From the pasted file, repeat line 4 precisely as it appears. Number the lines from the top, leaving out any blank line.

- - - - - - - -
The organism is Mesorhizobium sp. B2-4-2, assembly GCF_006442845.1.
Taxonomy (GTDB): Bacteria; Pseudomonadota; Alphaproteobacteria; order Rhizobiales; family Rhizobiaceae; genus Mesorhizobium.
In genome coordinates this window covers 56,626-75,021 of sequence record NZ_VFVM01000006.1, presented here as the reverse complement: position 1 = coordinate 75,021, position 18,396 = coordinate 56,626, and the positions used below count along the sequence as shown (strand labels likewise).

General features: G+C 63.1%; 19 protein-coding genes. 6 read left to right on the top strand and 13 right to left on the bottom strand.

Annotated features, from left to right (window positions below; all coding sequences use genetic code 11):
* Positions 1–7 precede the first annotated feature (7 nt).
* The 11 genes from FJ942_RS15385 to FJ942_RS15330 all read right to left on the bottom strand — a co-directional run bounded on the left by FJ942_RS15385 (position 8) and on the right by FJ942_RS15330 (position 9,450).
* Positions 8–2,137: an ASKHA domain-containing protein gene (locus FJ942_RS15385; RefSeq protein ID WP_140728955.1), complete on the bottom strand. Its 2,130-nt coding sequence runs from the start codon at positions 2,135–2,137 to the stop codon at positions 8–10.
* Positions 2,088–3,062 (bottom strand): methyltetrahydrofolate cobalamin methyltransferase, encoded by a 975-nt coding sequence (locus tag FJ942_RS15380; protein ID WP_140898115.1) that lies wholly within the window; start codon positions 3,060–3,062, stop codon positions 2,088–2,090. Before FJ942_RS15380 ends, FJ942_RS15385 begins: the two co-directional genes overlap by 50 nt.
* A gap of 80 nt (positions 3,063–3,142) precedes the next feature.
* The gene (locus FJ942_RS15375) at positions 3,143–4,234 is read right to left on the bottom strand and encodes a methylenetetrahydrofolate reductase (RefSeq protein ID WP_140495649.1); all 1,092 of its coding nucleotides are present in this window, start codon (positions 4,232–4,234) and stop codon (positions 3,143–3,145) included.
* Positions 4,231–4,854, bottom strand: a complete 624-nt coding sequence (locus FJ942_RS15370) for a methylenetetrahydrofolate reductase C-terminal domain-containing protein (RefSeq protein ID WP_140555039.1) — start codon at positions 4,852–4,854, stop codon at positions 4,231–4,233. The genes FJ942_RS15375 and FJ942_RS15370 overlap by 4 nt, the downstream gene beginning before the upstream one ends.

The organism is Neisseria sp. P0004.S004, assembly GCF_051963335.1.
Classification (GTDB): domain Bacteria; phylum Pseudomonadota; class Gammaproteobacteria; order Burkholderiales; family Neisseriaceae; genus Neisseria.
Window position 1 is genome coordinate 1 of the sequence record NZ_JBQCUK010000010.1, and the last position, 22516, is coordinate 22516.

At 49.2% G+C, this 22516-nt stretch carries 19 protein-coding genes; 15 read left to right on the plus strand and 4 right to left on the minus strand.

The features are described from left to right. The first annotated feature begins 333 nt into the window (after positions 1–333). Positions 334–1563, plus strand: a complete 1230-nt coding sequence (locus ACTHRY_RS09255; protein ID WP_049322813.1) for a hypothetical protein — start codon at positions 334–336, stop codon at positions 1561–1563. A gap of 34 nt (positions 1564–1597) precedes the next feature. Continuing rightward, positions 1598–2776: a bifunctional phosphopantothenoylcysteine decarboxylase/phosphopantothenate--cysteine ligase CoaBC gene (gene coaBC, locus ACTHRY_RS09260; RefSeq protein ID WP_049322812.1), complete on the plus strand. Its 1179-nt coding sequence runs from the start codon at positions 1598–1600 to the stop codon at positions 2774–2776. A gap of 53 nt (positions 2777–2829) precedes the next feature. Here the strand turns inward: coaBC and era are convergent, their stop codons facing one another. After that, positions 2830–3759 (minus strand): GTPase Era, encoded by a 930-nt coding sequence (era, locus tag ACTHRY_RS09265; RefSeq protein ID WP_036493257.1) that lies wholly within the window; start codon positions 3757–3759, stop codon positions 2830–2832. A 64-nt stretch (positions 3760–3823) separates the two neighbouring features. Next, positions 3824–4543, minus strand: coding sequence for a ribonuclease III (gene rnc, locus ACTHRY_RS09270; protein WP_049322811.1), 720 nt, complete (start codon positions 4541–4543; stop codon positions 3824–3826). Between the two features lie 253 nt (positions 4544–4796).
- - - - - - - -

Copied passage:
General features: G+C 63.1%; 19 protein-coding genes. 6 read left to right on the top strand and 13 right to left on the bottom strand.